The state contends that the statement was made during the concealment stage of a conspiracy to commit robbery and murder and is, therefore, admissible under the co-conspirator exception to the hearsay rule. This exception is contained in Code 38-306 which provides: "After the fact of conspiracy shall be proved, the declarations by any one of the conspirators, during the pendency of the criminal project shall be admissible against all." The exception is limited, however, by Code 38-414: "The confession of one joint offender or conspirator, made after the enterprise is ended, shall be admissible only against himself." Both these Code sections clearly contemplate a point in time in certain cases when the conspiracy, including its concealment stage, is at an end so as to render a subsequent confession by an alleged co-conspirator inadmissible in the trial of a defendant who continues to deny his guilt.
Askew's statement, which is clearly in the nature of a confession, was made after all three co-suspects had been arrested and identified. The fact of the choate crime had already been revealed to the authorities, and there no longer remained any objects of the conspiracy to be furthered or accomplished. There was no showing of a conspiratorial scheme to hinder or mislead the authorities or to obstruct their prosecution of the cases against the alleged co-conspirators. Askew's statement was a mere narration of past events and cannot be said to have been made in concealment of the conspiracy. See Howard v. State, 109 Ga. 137 (4) (34 SE 330)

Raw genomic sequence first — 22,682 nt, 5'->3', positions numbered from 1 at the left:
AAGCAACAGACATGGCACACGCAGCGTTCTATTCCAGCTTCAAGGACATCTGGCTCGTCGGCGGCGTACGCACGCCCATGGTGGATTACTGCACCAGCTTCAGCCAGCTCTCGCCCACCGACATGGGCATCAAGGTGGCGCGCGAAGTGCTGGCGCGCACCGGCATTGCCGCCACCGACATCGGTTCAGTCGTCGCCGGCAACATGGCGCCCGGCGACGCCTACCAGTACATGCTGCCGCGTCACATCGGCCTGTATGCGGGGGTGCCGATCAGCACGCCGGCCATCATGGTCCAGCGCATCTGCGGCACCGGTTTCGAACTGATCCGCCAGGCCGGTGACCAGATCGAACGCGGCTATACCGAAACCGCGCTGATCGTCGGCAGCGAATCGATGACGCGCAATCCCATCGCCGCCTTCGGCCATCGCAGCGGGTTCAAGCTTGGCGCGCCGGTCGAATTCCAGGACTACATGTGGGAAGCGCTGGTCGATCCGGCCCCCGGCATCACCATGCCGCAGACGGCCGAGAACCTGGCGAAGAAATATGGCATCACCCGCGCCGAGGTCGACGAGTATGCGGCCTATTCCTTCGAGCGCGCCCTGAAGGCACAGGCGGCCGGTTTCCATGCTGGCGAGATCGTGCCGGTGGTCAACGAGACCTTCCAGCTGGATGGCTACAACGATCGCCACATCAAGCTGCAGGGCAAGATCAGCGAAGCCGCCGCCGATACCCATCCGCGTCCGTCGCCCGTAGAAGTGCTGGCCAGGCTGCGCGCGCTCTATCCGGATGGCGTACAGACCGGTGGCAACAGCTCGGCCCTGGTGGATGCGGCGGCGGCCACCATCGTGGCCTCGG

; Morgan v. State, 231 Ga. 280 (4) (201 SE2d 468)
; Green v. State, 115 Ga. App. 685
, 689 (155 SE2d 655
); Smith v. State, 123 Ga. App. 269 (1) (180 SE2d 556)